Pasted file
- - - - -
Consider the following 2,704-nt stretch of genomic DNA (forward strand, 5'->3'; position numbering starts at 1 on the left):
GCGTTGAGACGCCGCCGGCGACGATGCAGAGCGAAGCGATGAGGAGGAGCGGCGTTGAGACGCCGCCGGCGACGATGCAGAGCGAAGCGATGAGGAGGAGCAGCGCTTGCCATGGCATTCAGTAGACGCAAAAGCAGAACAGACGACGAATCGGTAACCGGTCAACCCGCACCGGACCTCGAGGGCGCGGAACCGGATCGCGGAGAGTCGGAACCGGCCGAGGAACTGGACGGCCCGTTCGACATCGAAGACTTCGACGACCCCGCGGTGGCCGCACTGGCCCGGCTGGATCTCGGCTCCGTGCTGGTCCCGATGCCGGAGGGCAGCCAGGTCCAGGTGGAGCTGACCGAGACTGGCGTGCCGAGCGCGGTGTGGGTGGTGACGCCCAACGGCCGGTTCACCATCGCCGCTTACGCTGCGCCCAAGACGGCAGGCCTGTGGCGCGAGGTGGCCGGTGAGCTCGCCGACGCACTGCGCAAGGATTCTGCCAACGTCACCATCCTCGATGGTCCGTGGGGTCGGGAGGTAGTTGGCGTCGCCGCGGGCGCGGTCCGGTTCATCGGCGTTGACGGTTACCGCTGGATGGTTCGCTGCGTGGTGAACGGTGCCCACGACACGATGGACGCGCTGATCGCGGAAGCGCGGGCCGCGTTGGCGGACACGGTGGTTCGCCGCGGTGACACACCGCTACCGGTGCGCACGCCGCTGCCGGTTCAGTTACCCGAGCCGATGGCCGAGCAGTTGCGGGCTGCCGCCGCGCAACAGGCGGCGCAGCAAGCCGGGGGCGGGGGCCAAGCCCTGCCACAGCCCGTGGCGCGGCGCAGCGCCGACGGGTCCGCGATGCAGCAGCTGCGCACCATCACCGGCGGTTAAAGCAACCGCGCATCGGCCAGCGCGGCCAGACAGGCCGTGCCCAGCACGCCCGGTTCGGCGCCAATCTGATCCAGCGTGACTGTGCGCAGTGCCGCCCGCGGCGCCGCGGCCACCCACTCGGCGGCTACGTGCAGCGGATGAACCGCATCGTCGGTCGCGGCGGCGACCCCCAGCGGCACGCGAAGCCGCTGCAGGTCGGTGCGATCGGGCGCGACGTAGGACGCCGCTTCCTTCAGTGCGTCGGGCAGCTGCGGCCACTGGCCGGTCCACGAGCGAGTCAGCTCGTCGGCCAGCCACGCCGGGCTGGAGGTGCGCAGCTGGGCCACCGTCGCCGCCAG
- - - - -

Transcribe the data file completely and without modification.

Consider the following 2,704-nt stretch of genomic DNA (forward strand, 5'->3'; position numbering starts at 1 on the left):
GCGTTGAGACGCCGCCGGCGACGATGCAGAGCGAAGCGATGAGGAGGAGCGGCGTTGAGACGCCGCCGGCGACGATGCAGAGCGAAGCGATGAGGAGGAGCAGCGCTTGCCATGGCATTCAGTAGACGCAAAAGCAGAACAGACGACGAATCGGTAACCGGTCAACCCGCACCGGACCTCGAGGGCGCGGAACCGGATCGCGGAGAGTCGGAACCGGCCGAGGAACTGGACGGCCCGTTCGACATCGAAGACTTCGACGACCCCGCGGTGGCCGCACTGGCCCGGCTGGATCTCGGCTCCGTGCTGGTCCCGATGCCGGAGGGCAGCCAGGTCCAGGTGGAGCTGACCGAGACTGGCGTGCCGAGCGCGGTGTGGGTGGTGACGCCCAACGGCCGGTTCACCATCGCCGCTTACGCTGCGCCCAAGACGGCAGGCCTGTGGCGCGAGGTGGCCGGTGAGCTCGCCGACGCACTGCGCAAGGATTCTGCCAACGTCACCATCCTCGATGGTCCGTGGGGTCGGGAGGTAGTTGGCGTCGCCGCGGGCGCGGTCCGGTTCATCGGCGTTGACGGTTACCGCTGGATGGTTCGCTGCGTGGTGAACGGTGCCCACGACACGATGGACGCGCTGATCGCGGAAGCGCGGGCCGCGTTGGCGGACACGGTGGTTCGCCGCGGTGACACACCGCTACCGGTGCGCACGCCGCTGCCGGTTCAGTTACCCGAGCCGATGGCCGAGCAGTTGCGGGCTGCCGCCGCGCAACAGGCGGCGCAGCAAGCCGGGGGCGGGGGCCAAGCCCTGCCACAGCCCGTGGCGCGGCGCAGCGCCGACGGGTCCGCGATGCAGCAGCTGCGCACCATCACCGGCGGTTAAAGCAACCGCGCATCGGCCAGCGCGGCCAGACAGGCCGTGCCCAGCACGCCCGGTTCGGCGCCAATCTGATCCAGCGTGACTGTGCGCAGTGCCGCCCGCGGCGCCGCGGCCACCCACTCGGCGGCTACGTGCAGCGGATGAACCGCATCGTCGGTCGCGGCGGCGACCCCCAGCGGCACGCGAAGCCGCTGCAGGTCGGTGCGATCGGGCGCGACGTAGGACGCCGCTTCCTTCAGTGCGTCGGGCAGCTGCGGCCACTGGCCGGTCCACGAGCGAGTCAGCTCGTCGGCCAGCCACGCCGGGCTGGAGGTGCGCAGCTGGGCCACCGTCGCCGCCAG